During my time at Our Riverside we have talked about archives a lot because a really cool thing that we were given the opportunity to do is look at the Cambridge Community Centers’ own archive. From then on we went on two field trips that consisted of looking at Cambridge’s archives and gathering information about anything that might have been going on in Cambridge in 1968, which is our main focus this summer. The first trip we went on was to the Cambridge Public Library’s own personal archive. It had all different types of information about what Cambridge was like back then. Something that I really enjoyed was the pictures they had from back then as well as looking at the architectural aspect and how much it has changed in a matter of 50 years. It even had some old magazines from the high school's newspaper which was a really good way to see what the students school lives were like back then and what has changed along with how much it has changed. The other trip we went on was to the Cambridge Historical Commision. The CHC had a lot more information on Cambridge and it had a lot more information than what we were able to see at the library. The CHC was a real good way for us to find out more information on our specific topics that we are focusing on for our final projects. I was able to find out more information than I needed to about my topic which specifically had to do with anything that was affiliated with music from 1968 in Cambridge. Both field trips showed me a more meaningful and deeper part of Cambridge and that a lot of resources are open to me if I just put effort into finding them and making time for them. It helped me uncover more about Cambridge’s history which I probably wouldn’t have learned about from anywhere else, maybe even uncovering some secrets as well.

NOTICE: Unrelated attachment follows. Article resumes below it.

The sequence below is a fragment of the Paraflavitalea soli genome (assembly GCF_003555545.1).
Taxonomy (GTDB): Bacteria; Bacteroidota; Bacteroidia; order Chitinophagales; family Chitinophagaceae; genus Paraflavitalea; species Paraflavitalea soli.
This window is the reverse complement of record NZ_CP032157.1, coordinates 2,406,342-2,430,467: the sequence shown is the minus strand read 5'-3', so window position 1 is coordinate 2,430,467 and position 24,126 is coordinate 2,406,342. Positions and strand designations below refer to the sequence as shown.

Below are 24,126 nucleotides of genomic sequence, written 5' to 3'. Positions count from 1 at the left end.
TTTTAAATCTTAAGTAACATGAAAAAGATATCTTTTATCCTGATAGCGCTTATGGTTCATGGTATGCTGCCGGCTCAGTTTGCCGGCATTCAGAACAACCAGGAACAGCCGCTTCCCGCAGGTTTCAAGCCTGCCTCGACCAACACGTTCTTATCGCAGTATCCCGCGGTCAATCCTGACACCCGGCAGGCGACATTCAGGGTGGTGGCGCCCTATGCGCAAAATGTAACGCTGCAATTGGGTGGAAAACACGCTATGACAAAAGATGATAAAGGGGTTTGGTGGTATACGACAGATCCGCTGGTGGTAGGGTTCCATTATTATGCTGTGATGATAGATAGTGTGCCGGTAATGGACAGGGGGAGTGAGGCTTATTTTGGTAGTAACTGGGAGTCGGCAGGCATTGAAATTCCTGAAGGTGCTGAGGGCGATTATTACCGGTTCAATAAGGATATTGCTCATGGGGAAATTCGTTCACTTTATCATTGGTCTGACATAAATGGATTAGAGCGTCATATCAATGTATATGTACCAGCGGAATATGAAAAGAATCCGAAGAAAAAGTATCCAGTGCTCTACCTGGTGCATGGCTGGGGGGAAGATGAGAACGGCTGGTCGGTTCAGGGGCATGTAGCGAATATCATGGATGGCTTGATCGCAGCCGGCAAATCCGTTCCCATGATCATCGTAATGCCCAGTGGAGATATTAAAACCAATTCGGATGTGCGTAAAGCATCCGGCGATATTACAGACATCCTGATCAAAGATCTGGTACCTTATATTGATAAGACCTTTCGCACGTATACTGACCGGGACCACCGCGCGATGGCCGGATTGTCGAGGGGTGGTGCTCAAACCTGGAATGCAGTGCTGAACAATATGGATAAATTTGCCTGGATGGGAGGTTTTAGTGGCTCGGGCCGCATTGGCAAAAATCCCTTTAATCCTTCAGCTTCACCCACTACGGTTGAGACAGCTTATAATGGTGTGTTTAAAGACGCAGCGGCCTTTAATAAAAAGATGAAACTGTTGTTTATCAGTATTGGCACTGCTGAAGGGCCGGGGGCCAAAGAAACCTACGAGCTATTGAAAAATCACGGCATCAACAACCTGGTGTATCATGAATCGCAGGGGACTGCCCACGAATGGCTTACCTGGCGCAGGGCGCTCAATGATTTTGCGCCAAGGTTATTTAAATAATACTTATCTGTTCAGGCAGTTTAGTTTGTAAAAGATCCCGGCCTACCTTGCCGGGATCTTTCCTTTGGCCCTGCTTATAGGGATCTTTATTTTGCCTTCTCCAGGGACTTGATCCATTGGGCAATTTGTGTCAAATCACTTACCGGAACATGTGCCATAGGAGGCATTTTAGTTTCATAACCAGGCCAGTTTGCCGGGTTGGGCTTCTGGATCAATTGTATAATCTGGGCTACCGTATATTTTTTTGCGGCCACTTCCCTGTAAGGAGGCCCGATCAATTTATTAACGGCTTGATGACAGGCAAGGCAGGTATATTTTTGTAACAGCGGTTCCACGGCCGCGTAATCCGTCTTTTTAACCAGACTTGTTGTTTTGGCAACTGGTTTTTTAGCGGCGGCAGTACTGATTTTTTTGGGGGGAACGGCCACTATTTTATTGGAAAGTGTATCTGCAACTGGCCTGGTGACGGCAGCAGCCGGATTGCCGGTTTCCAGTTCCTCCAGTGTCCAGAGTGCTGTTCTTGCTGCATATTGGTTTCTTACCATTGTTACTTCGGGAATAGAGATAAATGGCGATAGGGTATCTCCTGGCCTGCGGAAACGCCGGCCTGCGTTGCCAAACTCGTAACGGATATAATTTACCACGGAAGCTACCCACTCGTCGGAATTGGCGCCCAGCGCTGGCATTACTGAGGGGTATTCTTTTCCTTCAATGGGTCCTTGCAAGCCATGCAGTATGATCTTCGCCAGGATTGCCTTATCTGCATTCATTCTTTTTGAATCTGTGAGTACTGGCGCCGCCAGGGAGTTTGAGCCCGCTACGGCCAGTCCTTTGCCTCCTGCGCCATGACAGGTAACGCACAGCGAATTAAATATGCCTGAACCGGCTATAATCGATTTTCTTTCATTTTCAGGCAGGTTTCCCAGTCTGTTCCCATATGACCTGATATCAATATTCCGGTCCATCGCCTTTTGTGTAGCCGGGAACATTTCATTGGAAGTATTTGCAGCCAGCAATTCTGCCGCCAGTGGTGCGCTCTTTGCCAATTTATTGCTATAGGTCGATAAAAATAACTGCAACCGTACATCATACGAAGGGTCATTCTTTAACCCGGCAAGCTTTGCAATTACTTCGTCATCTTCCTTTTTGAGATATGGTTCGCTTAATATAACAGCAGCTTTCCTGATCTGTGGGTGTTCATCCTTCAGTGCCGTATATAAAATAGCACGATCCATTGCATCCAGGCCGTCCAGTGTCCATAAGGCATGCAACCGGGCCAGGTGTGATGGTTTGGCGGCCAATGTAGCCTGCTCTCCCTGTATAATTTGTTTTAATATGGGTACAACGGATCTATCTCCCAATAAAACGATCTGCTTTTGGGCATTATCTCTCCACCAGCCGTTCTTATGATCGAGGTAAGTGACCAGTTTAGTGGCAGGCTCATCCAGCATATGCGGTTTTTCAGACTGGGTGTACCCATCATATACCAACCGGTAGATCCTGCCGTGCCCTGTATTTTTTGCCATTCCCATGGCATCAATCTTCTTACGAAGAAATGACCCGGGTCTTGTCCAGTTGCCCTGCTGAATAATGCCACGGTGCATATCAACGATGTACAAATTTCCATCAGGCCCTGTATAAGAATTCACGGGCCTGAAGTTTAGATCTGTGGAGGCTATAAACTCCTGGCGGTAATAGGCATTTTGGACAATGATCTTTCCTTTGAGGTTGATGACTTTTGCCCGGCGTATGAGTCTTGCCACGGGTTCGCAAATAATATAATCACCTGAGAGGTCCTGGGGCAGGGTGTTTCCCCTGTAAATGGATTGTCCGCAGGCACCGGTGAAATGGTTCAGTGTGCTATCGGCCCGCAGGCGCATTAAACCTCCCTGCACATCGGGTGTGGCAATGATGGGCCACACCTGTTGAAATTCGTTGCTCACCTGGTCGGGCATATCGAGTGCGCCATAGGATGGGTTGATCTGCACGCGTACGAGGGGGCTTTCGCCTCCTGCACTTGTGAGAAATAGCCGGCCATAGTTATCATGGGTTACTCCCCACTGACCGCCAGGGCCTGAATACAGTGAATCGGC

Interviewing The City Manager

Craig F. Walker/ Globe Staff/ File 2015

Craig F. Walker/ Globe Staff/ File 2015

The interviewing process that we go through during our program is very long. First, we have to do several practice interviews with our coworkers to prepare ourselves. Then, we choose our interviewees from a list our supervisors give to us based on our topic. I chose Richard Rossi. After that we email them, and if they respond, we arrange a time and place to meet. For that, I chose one of the reading rooms at the Cambridge Public Library. The man I chose to interview was Richard Rossi, a long time employee of the city and the recently retired city manager. He had a lot to say and I found it all very interesting. One thing, however, stuck with me. He said that we need to be respectful in government and that if we aren’t respectful we don’t get anywhere. In today’s society, it’s even more important to remember the words of Michelle Obama, “When they go low, we go high.” This long hard interviewing process taught me that we need to value the input of other people. And pay closer attention when learning to use the audio recorder!